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Will Chairman Markey allow "competition" of views on future of the Internet policy?

House Telecom Subcommittee Chairman Ed Markey (D-MA) said in the Boston Globe today  that Sir Tim Berners-Lee, inventor of the World Wide Web, will testify on "the future of the Internet" on Thursday.

  • Sir Berners-Lee is a strong supporter of Chairman Markey's highly-regulatory approach to Net Neutrality.
  • It also sounds like Sir Berners-Lee will be the only witness at this important initial hearing on this important issue.

The open question is: will Chairman Markey allow free and open "competition" of views on what is best for "the future of the Internet" in the best of the "open democratic tradition of the Internet?" 

Why is this question relevant?

  1. The topic of the future of the Internet is certainly important enough to not "monopolize" the hearing with the views of only one side on net neutrality.
  • Even a "duopoly of competing views" would be better than no choice.
  • What about hearing from someone like Robert Kahn, one of the "co-fathers of the Internet" whose joint invention of TCP-IP protocol enabled Sir Berners-Lee's wonderful invention many years later.
    • Would it not be instructive to hear a different point of view from one of the Internet Greats who is not enamored with Chairman Markey's net neutrality legislation?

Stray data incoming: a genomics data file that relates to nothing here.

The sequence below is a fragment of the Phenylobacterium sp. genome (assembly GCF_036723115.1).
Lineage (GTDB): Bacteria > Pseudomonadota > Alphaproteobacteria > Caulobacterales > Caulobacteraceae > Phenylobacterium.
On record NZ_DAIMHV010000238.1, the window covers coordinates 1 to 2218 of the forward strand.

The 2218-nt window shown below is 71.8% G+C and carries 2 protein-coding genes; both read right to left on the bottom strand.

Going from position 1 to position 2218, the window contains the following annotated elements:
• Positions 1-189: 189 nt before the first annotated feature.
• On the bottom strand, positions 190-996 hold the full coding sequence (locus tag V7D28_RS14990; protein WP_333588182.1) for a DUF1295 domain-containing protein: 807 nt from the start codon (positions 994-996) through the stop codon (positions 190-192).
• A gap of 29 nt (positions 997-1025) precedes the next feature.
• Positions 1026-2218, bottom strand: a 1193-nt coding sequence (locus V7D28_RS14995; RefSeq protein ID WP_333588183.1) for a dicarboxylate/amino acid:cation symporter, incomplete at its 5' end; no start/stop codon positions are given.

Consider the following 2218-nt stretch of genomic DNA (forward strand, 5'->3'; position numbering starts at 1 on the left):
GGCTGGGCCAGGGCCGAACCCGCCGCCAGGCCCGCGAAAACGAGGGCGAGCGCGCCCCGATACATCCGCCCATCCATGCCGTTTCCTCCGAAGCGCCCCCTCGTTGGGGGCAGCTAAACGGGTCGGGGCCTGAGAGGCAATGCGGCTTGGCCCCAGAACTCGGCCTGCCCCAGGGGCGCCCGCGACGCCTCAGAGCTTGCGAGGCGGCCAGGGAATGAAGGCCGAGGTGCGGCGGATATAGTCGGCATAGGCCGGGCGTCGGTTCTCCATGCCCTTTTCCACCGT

• Chairman Markey was quoted in today's Boston Globe: "Now for the first time I have the gavel again, I plan to highlight competition."  
    • It will be instructive to see if the House Telecom Subcommittee operates itself in the same open, democratic, and competitive manner it expects from the Internet.
  • Chairman Markey's net neutrality bill from last year that failed in the House 269-152 says in section 2(13):
    • "Because of the vital role that broadband networks and the Internet play for America's economic growth and our First Amendment rights to speak, the United States should adopt a clear policy endorsing the open nature of Internet communications and freely accessible broadband networks." 
    • In the tradition of the First Amendment, the democratic Internet, and House rules which allow for hearing the Minority's witnesses -- a voice different from Sir Berners-Lee would be good for democracy and the future of the Internet.
  • The new Democratic majority alos publicly pledged to run the House fairly and ethically.
  • In sum, I can understand how adding a second witness that has different views on net neutrality from the Chairman could be viewed by net neutrality proponents as giving aid and comfort to a "two-tiered" discussion of the Internet.

    • Hopefully the newly installed Democratic Majority on the Hill will not set a precedent of "blocking, degrading, or impairing" the first Amendment Rights of Americans who have a different view on Net neutrality than the current powers at be.
    • The extent of openess and democracy in this first hearing on the future of the Internet will speak volumes about the future of the net neutrality debate.